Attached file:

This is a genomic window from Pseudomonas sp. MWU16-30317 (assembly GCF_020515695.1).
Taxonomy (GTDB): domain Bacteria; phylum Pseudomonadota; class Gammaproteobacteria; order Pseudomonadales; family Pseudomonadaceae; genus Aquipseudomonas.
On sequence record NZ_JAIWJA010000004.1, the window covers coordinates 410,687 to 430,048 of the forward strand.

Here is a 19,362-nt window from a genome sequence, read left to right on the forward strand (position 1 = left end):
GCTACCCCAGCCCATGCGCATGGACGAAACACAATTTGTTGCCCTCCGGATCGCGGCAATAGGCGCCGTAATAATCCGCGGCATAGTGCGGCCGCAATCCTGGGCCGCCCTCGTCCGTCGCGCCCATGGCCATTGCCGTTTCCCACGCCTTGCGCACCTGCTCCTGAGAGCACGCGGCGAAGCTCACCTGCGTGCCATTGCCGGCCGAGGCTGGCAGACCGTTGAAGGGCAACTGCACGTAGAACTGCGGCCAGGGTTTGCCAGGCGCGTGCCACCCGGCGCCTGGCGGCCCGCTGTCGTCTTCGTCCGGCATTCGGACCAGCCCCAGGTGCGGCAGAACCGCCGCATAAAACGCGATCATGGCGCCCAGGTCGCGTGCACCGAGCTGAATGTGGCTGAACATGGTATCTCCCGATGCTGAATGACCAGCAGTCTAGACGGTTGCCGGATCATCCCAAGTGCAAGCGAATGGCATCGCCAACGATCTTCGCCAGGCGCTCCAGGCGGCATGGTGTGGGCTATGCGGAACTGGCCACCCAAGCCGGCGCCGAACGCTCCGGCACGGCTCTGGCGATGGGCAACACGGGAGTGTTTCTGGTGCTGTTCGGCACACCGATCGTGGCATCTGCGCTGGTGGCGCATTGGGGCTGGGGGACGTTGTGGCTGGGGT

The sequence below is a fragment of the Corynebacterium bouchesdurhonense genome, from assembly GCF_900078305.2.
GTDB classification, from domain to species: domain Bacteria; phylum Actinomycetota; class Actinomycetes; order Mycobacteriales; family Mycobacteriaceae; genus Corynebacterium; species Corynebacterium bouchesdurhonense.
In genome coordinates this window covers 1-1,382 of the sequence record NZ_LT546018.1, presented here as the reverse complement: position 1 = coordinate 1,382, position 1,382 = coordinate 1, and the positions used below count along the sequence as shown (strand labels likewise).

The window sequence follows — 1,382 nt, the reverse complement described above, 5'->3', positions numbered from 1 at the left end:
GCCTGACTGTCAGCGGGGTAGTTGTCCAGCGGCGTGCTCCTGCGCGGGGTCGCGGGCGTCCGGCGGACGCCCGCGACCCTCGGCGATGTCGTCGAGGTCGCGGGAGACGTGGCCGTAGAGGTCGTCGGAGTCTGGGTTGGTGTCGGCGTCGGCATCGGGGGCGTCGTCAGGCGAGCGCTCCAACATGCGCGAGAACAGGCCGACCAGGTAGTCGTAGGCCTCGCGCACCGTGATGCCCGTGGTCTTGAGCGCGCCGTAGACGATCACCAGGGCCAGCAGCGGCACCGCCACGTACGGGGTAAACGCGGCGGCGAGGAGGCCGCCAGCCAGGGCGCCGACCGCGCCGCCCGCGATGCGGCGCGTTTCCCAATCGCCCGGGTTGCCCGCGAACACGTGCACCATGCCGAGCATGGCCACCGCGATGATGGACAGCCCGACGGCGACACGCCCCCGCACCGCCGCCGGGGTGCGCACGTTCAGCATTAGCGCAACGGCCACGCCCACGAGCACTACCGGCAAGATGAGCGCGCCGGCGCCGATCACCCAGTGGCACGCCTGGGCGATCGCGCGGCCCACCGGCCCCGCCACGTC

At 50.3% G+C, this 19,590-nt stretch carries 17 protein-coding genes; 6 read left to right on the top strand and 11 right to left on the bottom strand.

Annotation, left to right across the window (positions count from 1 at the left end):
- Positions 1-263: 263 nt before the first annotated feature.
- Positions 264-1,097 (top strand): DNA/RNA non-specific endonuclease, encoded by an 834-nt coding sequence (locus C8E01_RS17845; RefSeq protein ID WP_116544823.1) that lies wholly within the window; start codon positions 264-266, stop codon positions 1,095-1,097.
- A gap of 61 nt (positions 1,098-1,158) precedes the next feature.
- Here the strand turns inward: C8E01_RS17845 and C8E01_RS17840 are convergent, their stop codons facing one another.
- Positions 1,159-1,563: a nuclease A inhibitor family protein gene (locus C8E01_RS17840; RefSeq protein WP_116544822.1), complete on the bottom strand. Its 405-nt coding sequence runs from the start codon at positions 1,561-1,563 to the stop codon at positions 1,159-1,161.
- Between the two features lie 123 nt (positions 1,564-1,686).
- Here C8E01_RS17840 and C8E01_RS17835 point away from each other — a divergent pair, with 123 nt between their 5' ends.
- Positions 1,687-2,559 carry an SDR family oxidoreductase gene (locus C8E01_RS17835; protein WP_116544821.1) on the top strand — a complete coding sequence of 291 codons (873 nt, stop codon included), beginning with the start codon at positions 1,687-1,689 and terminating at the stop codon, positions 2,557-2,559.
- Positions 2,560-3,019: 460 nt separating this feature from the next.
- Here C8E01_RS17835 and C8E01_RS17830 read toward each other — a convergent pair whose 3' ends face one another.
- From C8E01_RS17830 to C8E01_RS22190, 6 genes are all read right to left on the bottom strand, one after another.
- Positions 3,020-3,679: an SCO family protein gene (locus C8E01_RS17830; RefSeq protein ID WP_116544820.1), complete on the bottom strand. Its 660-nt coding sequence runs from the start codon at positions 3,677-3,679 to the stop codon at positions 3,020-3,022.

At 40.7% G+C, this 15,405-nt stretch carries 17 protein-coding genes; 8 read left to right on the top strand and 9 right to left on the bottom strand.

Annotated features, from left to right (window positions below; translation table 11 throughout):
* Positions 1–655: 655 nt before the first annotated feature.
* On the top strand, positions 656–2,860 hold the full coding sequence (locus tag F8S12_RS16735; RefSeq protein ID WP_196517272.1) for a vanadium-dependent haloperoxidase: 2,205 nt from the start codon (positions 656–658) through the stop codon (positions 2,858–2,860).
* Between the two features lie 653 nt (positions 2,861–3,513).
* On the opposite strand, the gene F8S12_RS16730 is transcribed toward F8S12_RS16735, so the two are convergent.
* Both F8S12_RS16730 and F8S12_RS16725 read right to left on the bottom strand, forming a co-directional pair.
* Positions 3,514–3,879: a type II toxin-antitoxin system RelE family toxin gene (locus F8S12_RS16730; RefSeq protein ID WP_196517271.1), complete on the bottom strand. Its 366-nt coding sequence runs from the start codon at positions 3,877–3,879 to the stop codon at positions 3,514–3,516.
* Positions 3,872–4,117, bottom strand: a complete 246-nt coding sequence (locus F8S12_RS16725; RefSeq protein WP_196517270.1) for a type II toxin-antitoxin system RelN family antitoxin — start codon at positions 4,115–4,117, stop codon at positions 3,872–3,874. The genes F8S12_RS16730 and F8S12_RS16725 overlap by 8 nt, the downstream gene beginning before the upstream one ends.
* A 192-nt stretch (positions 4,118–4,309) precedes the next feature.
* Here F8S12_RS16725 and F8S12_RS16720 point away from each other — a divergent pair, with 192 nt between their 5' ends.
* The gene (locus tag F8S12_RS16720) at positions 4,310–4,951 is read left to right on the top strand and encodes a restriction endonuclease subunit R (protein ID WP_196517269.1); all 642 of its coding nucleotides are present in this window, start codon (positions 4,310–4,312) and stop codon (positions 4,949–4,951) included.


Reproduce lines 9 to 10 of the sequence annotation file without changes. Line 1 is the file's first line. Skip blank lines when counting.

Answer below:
The window sequence follows — 1,382 nt, the reverse complement described above, 5'->3', positions numbered from 1 at the left end:
GCCTGACTGTCAGCGGGGTAGTTGTCCAGCGGCGTGCTCCTGCGCGGGGTCGCGGGCGTCCGGCGGACGCCCGCGACCCTCGGCGATGTCGTCGAGGTCGCGGGAGACGTGGCCGTAGAGGTCGTCGGAGTCTGGGTTGGTGTCGGCGTCGGCATCGGGGGCGTCGTCAGGCGAGCGCTCCAACATGCGCGAGAACAGGCCGACCAGGTAGTCGTAGGCCTCGCGCACCGTGATGCCCGTGGTCTTGAGCGCGCCGTAGACGATCACCAGGGCCAGCAGCGGCACCGCCACGTACGGGGTAAACGCGGCGGCGAGGAGGCCGCCAGCCAGGGCGCCGACCGCGCCGCCCGCGATGCGGCGCGTTTCCCAATCGCCCGGGTTGCCCGCGAACACGTGCACCATGCCGAGCATGGCCACCGCGATGATGGACAGCCCGACGGCGACACGCCCCCGCACCGCCGCCGGGGTGCGCACGTTCAGCATTAGCGCAACGGCCACGCCCACGAGCACTACCGGCAAGATGAGCGCGCCGGCGCCGATCACCCAGTGGCACGCCTGGGCGATCGCGCGGCCCACCGGCCCCGCCACGTC